The Medical News

from News-Medical.Net - Latest Medical News and Research from Around the World
  1. Fractures of the clavicle, or collarbone, are common. Unfortunately, current fixation plates that are used to surgically stabilize these fractures are suboptimal, leading to reoperation rates of up to 53%. A new study published in the Journal of Orthopaedic Research indicates that custom plates developed through computer modeling may be a better option.
  2. "We are all in this together" became a rallying cry during the COVID-19 pandemic in the United States, although a significant portion of the population is not "all in" when it comes to getting vaccinated.
  3. Most everyone understands that a major role of our sense of taste is to inform us when sugar is present in foods and beverages by eliciting sweetness on our tongues. A study led by the Monell Chemical Senses Center, published this month in PLOS ONE, identifies a new human sensory ability to detect sugars in the mouth with a molecular calorie detector, of sorts.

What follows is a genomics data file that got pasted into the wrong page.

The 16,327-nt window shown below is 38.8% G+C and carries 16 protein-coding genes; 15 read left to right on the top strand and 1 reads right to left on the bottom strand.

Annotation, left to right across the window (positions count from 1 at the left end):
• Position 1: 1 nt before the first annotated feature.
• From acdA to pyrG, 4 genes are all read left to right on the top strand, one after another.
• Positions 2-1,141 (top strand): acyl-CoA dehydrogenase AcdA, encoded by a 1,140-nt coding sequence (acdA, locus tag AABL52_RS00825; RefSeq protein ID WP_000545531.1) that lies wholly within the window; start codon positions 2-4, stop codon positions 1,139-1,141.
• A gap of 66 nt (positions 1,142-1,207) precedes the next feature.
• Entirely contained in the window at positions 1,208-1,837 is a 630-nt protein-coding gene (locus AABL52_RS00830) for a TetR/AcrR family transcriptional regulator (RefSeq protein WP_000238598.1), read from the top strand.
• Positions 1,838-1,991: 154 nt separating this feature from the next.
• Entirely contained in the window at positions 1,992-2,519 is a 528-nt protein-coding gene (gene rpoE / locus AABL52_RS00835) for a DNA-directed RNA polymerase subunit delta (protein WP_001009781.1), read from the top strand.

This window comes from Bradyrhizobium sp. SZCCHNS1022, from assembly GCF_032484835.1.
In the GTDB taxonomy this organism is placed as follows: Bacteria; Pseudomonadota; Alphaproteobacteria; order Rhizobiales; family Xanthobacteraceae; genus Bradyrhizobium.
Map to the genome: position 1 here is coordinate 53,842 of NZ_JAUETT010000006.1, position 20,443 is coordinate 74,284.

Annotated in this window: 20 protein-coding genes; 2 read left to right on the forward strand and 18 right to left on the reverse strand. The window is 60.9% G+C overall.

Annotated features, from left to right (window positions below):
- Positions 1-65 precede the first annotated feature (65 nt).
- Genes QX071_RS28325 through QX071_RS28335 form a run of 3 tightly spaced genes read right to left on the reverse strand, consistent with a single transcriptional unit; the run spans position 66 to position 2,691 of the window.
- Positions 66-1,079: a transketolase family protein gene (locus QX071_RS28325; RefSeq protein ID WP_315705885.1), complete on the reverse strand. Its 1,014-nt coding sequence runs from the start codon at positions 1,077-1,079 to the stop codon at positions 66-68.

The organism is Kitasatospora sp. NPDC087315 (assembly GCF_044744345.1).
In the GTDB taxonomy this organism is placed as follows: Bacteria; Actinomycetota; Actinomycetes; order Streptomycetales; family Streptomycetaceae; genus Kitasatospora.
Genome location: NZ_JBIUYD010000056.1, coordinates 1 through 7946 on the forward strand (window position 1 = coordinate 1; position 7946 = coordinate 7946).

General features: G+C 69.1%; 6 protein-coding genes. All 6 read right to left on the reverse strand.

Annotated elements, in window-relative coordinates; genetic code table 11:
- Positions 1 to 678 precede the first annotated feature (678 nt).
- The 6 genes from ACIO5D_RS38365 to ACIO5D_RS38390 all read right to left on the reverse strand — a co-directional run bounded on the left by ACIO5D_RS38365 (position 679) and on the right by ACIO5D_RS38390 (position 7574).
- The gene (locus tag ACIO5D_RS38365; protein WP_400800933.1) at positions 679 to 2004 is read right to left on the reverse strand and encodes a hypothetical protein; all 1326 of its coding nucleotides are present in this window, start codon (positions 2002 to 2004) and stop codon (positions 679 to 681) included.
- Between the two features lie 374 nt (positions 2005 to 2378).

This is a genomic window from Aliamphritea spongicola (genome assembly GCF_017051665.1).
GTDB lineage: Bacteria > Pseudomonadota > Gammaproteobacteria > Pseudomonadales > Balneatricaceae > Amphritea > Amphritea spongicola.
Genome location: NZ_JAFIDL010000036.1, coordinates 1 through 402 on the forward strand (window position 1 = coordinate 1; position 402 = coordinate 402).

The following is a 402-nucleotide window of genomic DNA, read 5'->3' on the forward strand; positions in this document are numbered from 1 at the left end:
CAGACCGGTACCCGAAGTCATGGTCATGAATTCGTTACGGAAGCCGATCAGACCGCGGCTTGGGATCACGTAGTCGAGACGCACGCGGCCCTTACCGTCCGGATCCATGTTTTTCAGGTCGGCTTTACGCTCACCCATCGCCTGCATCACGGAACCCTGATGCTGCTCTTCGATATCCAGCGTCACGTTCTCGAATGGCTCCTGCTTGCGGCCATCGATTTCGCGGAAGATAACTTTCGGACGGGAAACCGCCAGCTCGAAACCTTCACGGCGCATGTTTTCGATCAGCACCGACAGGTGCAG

4. Researchers at University of California San Diego School of Medicine used bacteria found on healthy cats to successfully treat a skin infection on mice. These bacteria may serve as the basis for new therapeutics against severe skin infections in humans, dogs and cats.
  5. An international team of researchers, led by scientists at University of California San Diego and Shiley Eye Institute at UC San Diego Health, has broadened and deepened understanding of how inherited retinal dystrophies (IRDs) affect different populations of people and, in the process, have identified new gene variants that may cause the diseases.
  6. Without enzymes, an organism would not be able to survive. It is these biocatalysts that facilitate a whole range of chemical reactions, producing the building blocks of the cells. Enzymes are also used widely in biotechnology and in our households, where they are used in detergents, for example.
  7. An international panel has designed new guidelines to standardize how scientists report research that involves forecasting and prediction of how epidemics of infectious diseases unfold. Simon Pollett of the Walter Reed Army Institute of Research in Maryland, United States, and colleagues present the guidelines, called EPIFORGE, in the open-access journal PLOS Medicine on October 19th.
  8. During the "first wave" of COVID-19 in the United States, Rajan Chakrabarty, the Harold D. Jolley Career Development Associate Professor at Washington University in St. Louis, learned that African Americans made up 47% of the population in St. Louis, but nearly three quarters of COVID-19 cases.

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20 Οκτωβρίου 2021

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